Feel­ing wealthy?

Volk­swa­gen Tiguan 1.4 TSI DSG Com­fort­line

Top Gear (Philippines) - - Shake Down - Words by Andy Leu­terio Pho­tog­ra­phy by Vincent Coscol­luela

VW’s seg­ment con­tender is now bet­ter equipped to face the com­pe­ti­tion

Could a Tiguan be your next SUV? That de­pends on whether you feel that P2.259 mil­lion for a com­pact cross­over is worth your time and con­sid­er­a­tion. Af­ter all, that amount lets you bring home any topflight sport ute from Ja­pan or South Korea, with enough change left over for ac­ces­sories.

Volk­swa­gen may have yet to pen­e­trate the lo­cal mar­ket like Mercedes-Benz, BMW, or Audi have, but we’re see­ing more of its hand­some au­to­mo­biles th­ese days (I think the Pas­sat is rather fetch­ing, tbh). It has the unique po­si­tion of be­ing the ‘en­trylevel’ lux­ury seg­ment: ex­pen­sive, but not too ex­pen­sive. I sup­pose the peo­ple who buy a VW want the qual­ity and so­phis­ti­ca­tion a Euro­pean brand en­tails, while re­main­ing low-key. Af­ter all, the Ger­man car­maker’s fa­mil­ial ‘carved soap bar’ styling doesn’t stand out in traf­fic, un­less you’re re­ally look­ing for it.

Any­way, I eas­ily fall for the Mk2 Tiguan. It has all the same pre­mium qual­i­ties of be­fore, such as vault-like chas­sis rigid­ity, low NVH, and pre­cise han­dling for an SUV—only now in a big­ger, more use­ful, classier pack­age. My main com­plaint with the Mk1 was it felt small for such an ex­pen­sive ve­hi­cle. I loaded it up for a week­end trip and found my­self partly wish­ing I had bor­rowed my mother-in-law’s CR-V in­stead. The com­pact di­men­sions were off­set by a high roofline, which was great for head­room, but made it look rather un­gainly. Like a damn trucker hat, which is fine if your fash­ion sense in­volves look­ing like a red­neck, but not so good when ap­plied to cars.

Volk­swa­gen has lis­tened to my gripes (no, not re­ally) and done a stretch job on the Tig. The wheel­base has been stretched by 7.9cm, over­all length has grown by 5.3cm, and width has ex­panded just a bit by 3cm. Most im­por­tant, the roof is a lit­tle lower at 164.3cm ver­sus 166.6cm. The Tiguan now looks pro­por­tion­ally cor­rect, and ben­e­fits pas­sen­gers in more us­able legroom and cargo space with­out crimp­ing on head­room. From the driver seat, what’s no­tice­able is how roomy the cock­pit feels be­cause the cowl seems higher than the usual drop-out-of-view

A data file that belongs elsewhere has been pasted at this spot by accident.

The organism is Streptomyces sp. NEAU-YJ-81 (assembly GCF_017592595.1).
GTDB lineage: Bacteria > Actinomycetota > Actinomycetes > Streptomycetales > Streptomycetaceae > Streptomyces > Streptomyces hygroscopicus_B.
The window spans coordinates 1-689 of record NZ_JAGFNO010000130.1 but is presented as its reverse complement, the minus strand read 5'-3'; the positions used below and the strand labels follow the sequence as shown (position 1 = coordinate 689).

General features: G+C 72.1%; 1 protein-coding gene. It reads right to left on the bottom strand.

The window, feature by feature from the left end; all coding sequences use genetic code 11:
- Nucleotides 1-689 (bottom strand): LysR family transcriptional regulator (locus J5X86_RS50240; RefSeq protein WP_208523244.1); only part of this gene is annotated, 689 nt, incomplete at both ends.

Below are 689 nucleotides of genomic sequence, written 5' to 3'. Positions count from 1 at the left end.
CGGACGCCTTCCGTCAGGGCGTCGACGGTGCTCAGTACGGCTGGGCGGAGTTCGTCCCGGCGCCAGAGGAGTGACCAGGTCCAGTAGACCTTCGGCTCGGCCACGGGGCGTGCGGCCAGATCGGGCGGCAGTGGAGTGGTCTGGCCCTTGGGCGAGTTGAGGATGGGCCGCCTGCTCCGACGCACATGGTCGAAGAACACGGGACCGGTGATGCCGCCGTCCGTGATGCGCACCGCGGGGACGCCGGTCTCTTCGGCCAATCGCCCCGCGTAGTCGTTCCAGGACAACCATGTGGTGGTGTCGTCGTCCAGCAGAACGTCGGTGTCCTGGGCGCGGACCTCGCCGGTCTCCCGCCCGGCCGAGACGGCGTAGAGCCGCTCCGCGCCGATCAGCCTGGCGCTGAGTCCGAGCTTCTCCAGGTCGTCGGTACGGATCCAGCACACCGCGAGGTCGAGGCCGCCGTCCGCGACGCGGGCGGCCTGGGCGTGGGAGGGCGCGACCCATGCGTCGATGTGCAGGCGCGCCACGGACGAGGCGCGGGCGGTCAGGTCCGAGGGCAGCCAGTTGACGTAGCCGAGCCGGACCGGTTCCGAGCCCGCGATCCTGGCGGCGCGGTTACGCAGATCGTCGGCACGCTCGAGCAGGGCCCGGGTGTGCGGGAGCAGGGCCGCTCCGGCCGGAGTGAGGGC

Ja­panese style. I have to raise the seat sev­eral inches to get a good view ahead; I’m 5’8” and nor­mally put the seat in the low­est po­si­tion in most SUVs.

As luck would have it, I had the Tig for a par­tic­u­larly busy week­end of ur­ban driv­ing. While I never get the chance to take it out of town, I do spend five to six hours in the Tiguan on a Satur­day and Sun­day—enough time to sit back and ap­pre­ci­ate the sex­i­ness of the cock­pit. The VW in­te­rior aes­thetic is mostly of soft an­gles and black/gray sur­faces with satin sil­ver ac­cents. Hold­ing the steer­ing wheel and the shifter is a tac­tile plea­sure, thanks to the high-qual­ity ma­te­ri­als. Nav­i­gat­ing through the mul­ti­me­dia and climate con­trols is easy with the in­te­grated touch­screen dis­play, although there’s no quick off but­ton for the A/C.

Pas­sen­gers love the space and com­fort of the seats, too. The shot­gun seat has ad­e­quate bol­sters to hold you in place with­out feel­ing like an airport bench. The back­seat af­fords lots of leg-, knee-, and head­room, and its upright po­si­tion gives pas­sen­gers a nice view out while avoid­ing that an­noy­ing knees-up stance. The up­siz­ing has also re­sulted in more cargo room such that you can fit at least two golf bags now; the Mk1’s cargo area was like an af­ter­thought. Great news for peo­ple who reg­u­larly schlep sev­eral bags to and from work (like me), or for that mad rush to De­cathlon (hey, that’s Euro­pean too, right?).

As ex­pected, the Tiguan han­dles su­perbly for an SUV—smooth, well­damped mo­tions, pre­dictable body roll, strong stop­ping power, pre­cise brak­ing and steer­ing. The front-wheel-drive vari­ant has a 1.4-liter tur­bopetrol with BlueMo­tion tech, and is rated at 148hp and 250Nm. Im­pres­sive, as it feels like a 2.0-liter! The stan­dard six-speed dual-clutch gear­box would be noth­ing to write home about, were it not for the fact that it en­ables stel­lar fuel ef­fi­ciency. In full Eco mode, the sys­tem shuts off the en­gine and runs on bat­tery power at stop­lights. It will also run on only two tiny cylin­ders if the com­puter de­cides you’ve got enough mo­men­tum and are be­ing par­tic­u­larly pussy­footed with the ac­cel­er­a­tor. This even with a mod­est load of peo­ple and cargo aboard.

Cou­pled with the ex­tremely ef­fi­cient TSI fuel-in­jec­tion tech­nol­ogy, my fuel con­sump­tion for four hours in Manila traf­fic hov­ers at 8-9km/L, and rises to 11-12km/L on the high­way. No doubt th­ese fig­ures would be even bet­ter on the open road. As it is, th­ese numbers run close to what you could get with a modern CRDi—but with lower NVH fig­ures. Whether you’re driv­ing the Tiguan hard or not, you never hear or feel much ef­fort from the en­gine other than a muted hum be­yond the fire­wall at low revs.

At the end of my test pe­riod, I find my­self wish­ing I have the fi­nan­cial where­withal to af­ford and main­tain a Tiguan. It may not be the au­to­matic first choice of lux­ury SUV buy­ers (let alone SUV buy­ers, in gen­eral) given the no-small-con­cern of long-term main­te­nance com­pared with a Ja­panese SUV, but that’s where the lux­ury part comes in: Be­ing truly rich means not hav­ing to care about such con­cerns. The new Tiguan in­dulges the wealthy buyer with a high level of so­phis­ti­ca­tion, while re­main­ing pleas­ingly low-key and all but in­vis­i­ble to the masses.

Lower, longer, and bet­ter aero ef­fi­ciency

V-Dub is all about qual­ity with­out be­ing too flashy

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